Ah the humble frittata.
What can I say, its easy, its cheap and it can be very healthy.
This is a recipe for the best frittata and its so healthy because it has no cheese in, plus all the ingredients are home grown in Britain or if you’re really smug, home grown in your garden. I am not that smug though.
This serves two people.
Get some left over spuds from the day before, about 8-10 boiled baby potatoes.Break up the spuds and fry them off in a little oil.
Leeks, 1 whole leek will be suffice, wash and gently soften in the frying pan.
Ok so we have softened leeks and fried potatoes. Mix the two together in the pan and pour over 4 eggs whisked and then the best ingrediant, some chopped rosemary. Fresh is best and dont be scared on how much you put in.
Thats it, brown the bottom of the frittata and then put under the grill the cook the top. Serve with salad or my favorite baked beans. Simple
It’s all very well buying English veg, meat, bread etc. You have to look that bit harder, shop in more places, sometimes spend a bit more however ultimately the great tastes and sense of smugness from eating something that is fresh, local, supports the economy and tastes great is well worth it.
However for us to still sip that Sauvignon Blanc from the Malborough region of New Zealand, or Tuscan Chianti is a bit of a cop out for the Brit Bloggers. And, lets be honest, the booze is a large chunk of our pocket money….
Thus the English Wine and Cheese Evening was announced! ‘What a superb idea’ we all bullishly cheered in a famous five fashion (but secretly worried that this was going to be an evening in drinking nasty vinegary concoctions). Oh well, the stinking bishop will mask the taste.giant water slide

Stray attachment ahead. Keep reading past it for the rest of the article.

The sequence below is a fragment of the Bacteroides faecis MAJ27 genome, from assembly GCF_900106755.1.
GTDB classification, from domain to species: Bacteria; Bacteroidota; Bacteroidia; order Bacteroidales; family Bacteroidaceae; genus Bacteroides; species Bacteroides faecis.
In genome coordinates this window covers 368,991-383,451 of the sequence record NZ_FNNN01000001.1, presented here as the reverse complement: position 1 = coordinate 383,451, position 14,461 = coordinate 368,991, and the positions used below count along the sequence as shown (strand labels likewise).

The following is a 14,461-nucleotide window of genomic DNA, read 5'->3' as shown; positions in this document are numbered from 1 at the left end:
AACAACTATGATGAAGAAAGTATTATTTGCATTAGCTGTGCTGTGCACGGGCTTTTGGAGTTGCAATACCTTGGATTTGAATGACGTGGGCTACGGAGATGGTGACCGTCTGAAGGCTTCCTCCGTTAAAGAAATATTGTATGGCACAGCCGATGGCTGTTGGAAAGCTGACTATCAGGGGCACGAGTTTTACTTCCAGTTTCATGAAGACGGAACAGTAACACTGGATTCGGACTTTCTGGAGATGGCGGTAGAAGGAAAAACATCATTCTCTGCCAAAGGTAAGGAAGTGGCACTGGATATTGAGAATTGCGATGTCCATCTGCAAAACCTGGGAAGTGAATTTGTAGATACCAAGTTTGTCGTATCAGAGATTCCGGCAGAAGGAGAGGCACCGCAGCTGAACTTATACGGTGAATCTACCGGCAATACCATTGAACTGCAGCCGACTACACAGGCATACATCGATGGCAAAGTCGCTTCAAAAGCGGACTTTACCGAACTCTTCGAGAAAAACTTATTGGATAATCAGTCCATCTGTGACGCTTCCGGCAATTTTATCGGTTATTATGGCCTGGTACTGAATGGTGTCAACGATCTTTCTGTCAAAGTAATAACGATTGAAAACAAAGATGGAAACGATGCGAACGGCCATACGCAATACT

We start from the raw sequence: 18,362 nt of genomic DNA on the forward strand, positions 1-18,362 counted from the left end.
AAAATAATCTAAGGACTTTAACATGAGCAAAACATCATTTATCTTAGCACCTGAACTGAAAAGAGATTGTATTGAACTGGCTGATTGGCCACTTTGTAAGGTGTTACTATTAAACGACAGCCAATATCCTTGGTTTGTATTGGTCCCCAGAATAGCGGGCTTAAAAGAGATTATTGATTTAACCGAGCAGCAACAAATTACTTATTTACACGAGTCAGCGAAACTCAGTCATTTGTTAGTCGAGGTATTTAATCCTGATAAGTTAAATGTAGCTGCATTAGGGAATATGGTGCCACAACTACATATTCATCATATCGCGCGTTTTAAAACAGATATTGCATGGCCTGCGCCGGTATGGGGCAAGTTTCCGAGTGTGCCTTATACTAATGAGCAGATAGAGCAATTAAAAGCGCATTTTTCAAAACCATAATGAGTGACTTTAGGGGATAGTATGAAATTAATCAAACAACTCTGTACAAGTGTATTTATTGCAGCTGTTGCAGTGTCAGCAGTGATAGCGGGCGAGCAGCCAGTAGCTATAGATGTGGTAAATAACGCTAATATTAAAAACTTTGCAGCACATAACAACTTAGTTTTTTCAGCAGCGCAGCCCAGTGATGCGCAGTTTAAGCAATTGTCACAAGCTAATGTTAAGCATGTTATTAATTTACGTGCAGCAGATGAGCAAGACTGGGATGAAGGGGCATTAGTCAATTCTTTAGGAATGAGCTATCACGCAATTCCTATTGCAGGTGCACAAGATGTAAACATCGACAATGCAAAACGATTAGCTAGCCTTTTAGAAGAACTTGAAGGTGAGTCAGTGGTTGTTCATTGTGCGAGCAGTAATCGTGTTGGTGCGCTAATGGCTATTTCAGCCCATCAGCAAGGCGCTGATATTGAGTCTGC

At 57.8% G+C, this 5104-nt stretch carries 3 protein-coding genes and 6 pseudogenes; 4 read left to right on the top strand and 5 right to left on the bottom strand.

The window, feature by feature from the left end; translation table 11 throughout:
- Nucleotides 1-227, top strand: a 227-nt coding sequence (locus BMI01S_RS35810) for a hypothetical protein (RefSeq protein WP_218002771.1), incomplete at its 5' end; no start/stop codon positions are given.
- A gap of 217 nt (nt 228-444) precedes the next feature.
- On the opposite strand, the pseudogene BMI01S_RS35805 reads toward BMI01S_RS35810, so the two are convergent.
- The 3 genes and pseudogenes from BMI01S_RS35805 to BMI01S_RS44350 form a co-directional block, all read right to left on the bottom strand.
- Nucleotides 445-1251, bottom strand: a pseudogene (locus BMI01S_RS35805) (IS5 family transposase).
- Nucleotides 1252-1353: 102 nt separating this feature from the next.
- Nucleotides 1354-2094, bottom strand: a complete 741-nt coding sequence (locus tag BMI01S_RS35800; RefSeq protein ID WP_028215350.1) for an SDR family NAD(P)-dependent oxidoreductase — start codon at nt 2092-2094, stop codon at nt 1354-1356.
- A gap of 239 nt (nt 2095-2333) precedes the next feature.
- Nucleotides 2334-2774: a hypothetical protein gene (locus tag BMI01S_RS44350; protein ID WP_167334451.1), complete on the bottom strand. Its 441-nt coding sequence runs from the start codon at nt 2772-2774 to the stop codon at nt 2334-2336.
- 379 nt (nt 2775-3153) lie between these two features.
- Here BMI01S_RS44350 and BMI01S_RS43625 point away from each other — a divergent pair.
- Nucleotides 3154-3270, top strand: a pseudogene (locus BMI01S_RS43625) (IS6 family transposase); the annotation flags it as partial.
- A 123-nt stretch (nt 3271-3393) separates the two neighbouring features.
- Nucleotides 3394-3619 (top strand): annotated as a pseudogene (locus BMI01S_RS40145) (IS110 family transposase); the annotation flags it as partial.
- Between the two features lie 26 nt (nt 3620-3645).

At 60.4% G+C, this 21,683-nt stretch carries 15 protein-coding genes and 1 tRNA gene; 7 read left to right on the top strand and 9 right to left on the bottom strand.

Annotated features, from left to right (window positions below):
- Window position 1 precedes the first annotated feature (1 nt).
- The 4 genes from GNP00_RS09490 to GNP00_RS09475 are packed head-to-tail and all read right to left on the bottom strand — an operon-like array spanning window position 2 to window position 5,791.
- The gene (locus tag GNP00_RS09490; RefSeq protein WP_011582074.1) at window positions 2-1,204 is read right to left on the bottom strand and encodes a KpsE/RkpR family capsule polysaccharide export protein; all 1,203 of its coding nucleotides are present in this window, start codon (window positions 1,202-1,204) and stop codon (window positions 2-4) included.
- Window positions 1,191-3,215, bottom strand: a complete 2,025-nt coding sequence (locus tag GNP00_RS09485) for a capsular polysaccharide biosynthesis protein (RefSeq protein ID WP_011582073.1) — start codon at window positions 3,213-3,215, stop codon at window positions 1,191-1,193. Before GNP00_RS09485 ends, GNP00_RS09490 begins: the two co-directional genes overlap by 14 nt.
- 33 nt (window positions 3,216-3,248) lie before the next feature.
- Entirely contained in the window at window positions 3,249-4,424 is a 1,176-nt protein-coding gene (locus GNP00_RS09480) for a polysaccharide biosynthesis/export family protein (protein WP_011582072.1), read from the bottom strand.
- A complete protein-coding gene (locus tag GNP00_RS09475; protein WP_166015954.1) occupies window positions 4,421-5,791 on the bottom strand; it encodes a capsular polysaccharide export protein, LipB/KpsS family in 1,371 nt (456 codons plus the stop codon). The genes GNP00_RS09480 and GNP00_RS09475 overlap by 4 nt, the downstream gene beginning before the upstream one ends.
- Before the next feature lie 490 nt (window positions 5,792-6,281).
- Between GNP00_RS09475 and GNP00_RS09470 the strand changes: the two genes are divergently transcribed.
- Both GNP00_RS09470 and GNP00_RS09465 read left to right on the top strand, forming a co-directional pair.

The big day arrived and I hadn’t bought any wine, safe in the knowledge that surely all the big supermarkets are selling Blighty Vino nowadays. But this is not so…a trip around M&S was fruitless as was Tesco. Even the trusty Co-op was focusing its efforts on the Chilean Red (so much for shop local).
So it had to be Waitrose. Brilliant that I had an excuse to legitimately shop there as my tight-fisted Yorkshire boyfriend forbids it normally.
Waitrose is where I found Chapel Down English wines.
The retailer only stocked 2 English wines and both were from Chapel Down which is a winery in Kent – the Garden Of England.
Check out their website www.englishwinesgroup.co.uk for more info on their products and their ethics.
So I bought a bottle of Chapel Down Brut and a Pinot Noir (er not very English sounding). At £16.99 the Brut is mid priced and tastes as good as any similar priced champagne. In fact it’s more than good – its really nice! The white was perhaps not light enough for my palate however (I’m not a big white wine drinker) and certainly no connoisseur.
It’s a shame that the UK cannot produce a red (for the time being my Rioja is safe) however Chapel Down offer a wide range, spanning white, rose and fizz, including a Taste of England Case of 12 bottles inc Brut for £101.00.
It was a definite eye opener and I’d buy the Brut again and would like to try to rose. We all agreed twas a huge success!
Oh, I forgot to mention that at the checkout I was asked for ID which, at the age of 31, was immensely flattering and a gargantuan ego boost. What’s more, in addition to the UK wines, its just another reason to keep visiting Waitrose…
Posted by Dunc on Jan 7, 2009 in British Recipes
So we’re in the depths of a typical British winter. It’s cold as chuff outside which means only one thing. Time to dig in to some good old air jordan 11 fashioned comfort food! Now don’t get me wrong, Shepherd’s Pie is nice, but when you want something a little bit more special, Farmer’s Pie is where it’s at! This simple recipe for farmers’ mince is a posher version of Shepherd’s Pie, with the mouthwatering addition of Parmesan (yes you can get British Parmesan) and parsnips in the potato topping. The recipe also gives details on how to freeze this hearty meal so you can stock up good and proper. Tuck in…
Farmers’ Pie Recipe